The outstanding team at “South Africa: The Good News” recently highlighted some really encouraging wage data from the latest Adcorp Employment Index (released on 13 February 2012). Three important personal income trends have emerged in South Africa:
- After-inflation incomes have risen sharply, from R44,431 on average per year in 2000 to R61,645 per year in 2011 – a real increase of 39%, or a respectable 3.3% per year.
- Income inequality between the races, especially between blacks and whites, has declined sharply. In 2000, the average black South African earned 15% of the average white South African’s income, whereas in 2011, a typical black person earned 40% of a typical white person’s income. Currently 1.3 million blacks (or 14% of the black workforce) earn as much as or more than the average white, up from 270,000 in 2000 – an increase of more than 1 million, or 378%.
- A lot of the improvement in inequality is down to government’s involvement in the wage market. A significant number of black people now work for the government, and have experienced significant increases in salary and wages. (Nonetheless, three in five of South Africa’s highest-earning black earners are employed in the private sector – numbering around 820,000 at present.)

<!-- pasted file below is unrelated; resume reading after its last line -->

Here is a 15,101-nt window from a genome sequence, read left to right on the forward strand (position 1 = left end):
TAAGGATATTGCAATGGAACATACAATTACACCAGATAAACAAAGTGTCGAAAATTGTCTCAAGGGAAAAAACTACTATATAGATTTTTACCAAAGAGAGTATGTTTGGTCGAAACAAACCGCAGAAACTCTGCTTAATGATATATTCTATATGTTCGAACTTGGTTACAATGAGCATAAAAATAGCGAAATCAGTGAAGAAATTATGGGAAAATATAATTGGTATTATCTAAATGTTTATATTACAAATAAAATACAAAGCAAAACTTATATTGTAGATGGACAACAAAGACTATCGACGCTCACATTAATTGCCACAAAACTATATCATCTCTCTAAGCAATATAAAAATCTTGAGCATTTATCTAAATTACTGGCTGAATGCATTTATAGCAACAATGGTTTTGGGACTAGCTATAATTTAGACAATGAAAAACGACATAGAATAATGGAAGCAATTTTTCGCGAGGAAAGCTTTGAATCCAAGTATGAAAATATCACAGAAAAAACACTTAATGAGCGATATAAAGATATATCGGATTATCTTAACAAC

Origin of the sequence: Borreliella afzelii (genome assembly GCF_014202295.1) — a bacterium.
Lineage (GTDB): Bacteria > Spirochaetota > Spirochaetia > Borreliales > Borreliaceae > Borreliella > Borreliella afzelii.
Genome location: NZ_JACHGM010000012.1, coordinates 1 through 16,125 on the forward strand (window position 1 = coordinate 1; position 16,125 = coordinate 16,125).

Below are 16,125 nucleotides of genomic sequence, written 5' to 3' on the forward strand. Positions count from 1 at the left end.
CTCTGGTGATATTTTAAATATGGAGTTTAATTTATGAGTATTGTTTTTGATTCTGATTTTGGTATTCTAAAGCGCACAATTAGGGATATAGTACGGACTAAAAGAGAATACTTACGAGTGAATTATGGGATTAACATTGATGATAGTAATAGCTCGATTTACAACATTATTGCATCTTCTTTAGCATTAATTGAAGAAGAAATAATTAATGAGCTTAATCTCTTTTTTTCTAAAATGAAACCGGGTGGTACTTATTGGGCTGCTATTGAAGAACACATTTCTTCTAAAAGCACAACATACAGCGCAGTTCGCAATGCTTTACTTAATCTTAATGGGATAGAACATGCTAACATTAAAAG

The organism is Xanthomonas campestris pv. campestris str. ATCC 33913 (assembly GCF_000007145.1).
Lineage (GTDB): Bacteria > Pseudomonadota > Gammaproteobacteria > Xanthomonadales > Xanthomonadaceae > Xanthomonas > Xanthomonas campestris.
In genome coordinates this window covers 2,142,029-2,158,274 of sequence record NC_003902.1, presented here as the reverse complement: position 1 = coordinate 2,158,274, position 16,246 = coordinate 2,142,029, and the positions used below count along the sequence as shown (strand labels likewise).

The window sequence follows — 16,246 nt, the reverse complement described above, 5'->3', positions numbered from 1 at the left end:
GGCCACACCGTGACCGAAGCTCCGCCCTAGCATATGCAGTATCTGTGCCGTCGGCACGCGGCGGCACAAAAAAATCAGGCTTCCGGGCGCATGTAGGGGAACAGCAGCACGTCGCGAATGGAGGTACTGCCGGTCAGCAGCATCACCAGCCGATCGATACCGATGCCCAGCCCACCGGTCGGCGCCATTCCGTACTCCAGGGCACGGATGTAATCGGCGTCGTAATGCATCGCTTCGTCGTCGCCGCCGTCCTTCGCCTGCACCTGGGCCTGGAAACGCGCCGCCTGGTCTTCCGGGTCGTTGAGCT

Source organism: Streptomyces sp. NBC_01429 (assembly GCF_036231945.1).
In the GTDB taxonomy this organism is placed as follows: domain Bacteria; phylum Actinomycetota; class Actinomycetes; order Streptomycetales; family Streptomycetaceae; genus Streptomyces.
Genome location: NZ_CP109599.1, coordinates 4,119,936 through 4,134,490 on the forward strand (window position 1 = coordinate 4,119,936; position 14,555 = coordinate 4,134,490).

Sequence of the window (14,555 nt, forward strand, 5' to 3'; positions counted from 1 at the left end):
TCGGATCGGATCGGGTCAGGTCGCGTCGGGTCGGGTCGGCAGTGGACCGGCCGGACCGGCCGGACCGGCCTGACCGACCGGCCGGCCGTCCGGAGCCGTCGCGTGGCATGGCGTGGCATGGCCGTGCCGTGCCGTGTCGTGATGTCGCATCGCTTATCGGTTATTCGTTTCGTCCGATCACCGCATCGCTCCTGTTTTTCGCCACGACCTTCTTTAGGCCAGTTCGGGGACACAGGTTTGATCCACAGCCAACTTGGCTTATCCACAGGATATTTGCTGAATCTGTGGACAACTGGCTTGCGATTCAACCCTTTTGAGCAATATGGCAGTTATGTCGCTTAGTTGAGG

You can read the full report and analysis here. In my opinion, there is a slight warning sign about the number of civil servants and their bloated salaries – this MUST be offset by a focus on their efficiency and productivity, and experience in other countries is against this happening. But in general, this is a great report and excellent information, providing a healthy balance from the badly skewed data that comes out of the government’s Labour department.